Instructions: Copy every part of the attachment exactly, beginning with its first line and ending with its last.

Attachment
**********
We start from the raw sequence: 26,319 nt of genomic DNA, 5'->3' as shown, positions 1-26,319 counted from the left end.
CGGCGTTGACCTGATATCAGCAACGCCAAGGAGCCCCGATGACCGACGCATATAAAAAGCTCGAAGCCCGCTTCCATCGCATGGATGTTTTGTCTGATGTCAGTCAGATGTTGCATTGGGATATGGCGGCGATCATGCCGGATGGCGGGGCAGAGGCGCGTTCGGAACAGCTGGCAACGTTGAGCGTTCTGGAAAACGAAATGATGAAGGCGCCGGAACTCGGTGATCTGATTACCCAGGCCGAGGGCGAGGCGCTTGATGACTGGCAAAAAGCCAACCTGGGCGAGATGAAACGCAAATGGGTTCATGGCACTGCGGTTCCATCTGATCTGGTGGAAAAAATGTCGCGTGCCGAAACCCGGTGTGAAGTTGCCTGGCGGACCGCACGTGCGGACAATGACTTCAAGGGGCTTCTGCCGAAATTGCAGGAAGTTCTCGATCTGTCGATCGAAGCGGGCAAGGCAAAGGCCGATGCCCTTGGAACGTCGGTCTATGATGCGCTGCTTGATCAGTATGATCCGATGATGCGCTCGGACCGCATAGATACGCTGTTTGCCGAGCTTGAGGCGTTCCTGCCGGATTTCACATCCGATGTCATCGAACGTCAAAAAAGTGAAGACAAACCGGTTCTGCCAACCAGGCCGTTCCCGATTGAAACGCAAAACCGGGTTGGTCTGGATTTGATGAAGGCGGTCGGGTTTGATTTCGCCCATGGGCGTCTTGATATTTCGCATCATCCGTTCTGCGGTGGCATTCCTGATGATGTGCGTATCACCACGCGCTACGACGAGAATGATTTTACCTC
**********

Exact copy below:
We start from the raw sequence: 26,319 nt of genomic DNA, 5'->3' as shown, positions 1-26,319 counted from the left end.
CGGCGTTGACCTGATATCAGCAACGCCAAGGAGCCCCGATGACCGACGCATATAAAAAGCTCGAAGCCCGCTTCCATCGCATGGATGTTTTGTCTGATGTCAGTCAGATGTTGCATTGGGATATGGCGGCGATCATGCCGGATGGCGGGGCAGAGGCGCGTTCGGAACAGCTGGCAACGTTGAGCGTTCTGGAAAACGAAATGATGAAGGCGCCGGAACTCGGTGATCTGATTACCCAGGCCGAGGGCGAGGCGCTTGATGACTGGCAAAAAGCCAACCTGGGCGAGATGAAACGCAAATGGGTTCATGGCACTGCGGTTCCATCTGATCTGGTGGAAAAAATGTCGCGTGCCGAAACCCGGTGTGAAGTTGCCTGGCGGACCGCACGTGCGGACAATGACTTCAAGGGGCTTCTGCCGAAATTGCAGGAAGTTCTCGATCTGTCGATCGAAGCGGGCAAGGCAAAGGCCGATGCCCTTGGAACGTCGGTCTATGATGCGCTGCTTGATCAGTATGATCCGATGATGCGCTCGGACCGCATAGATACGCTGTTTGCCGAGCTTGAGGCGTTCCTGCCGGATTTCACATCCGATGTCATCGAACGTCAAAAAAGTGAAGACAAACCGGTTCTGCCAACCAGGCCGTTCCCGATTGAAACGCAAAACCGGGTTGGTCTGGATTTGATGAAGGCGGTCGGGTTTGATTTCGCCCATGGGCGTCTTGATATTTCGCATCATCCGTTCTGCGGTGGCATTCCTGATGATGTGCGTATCACCACGCGCTACGACGAGAATGATTTTACCTC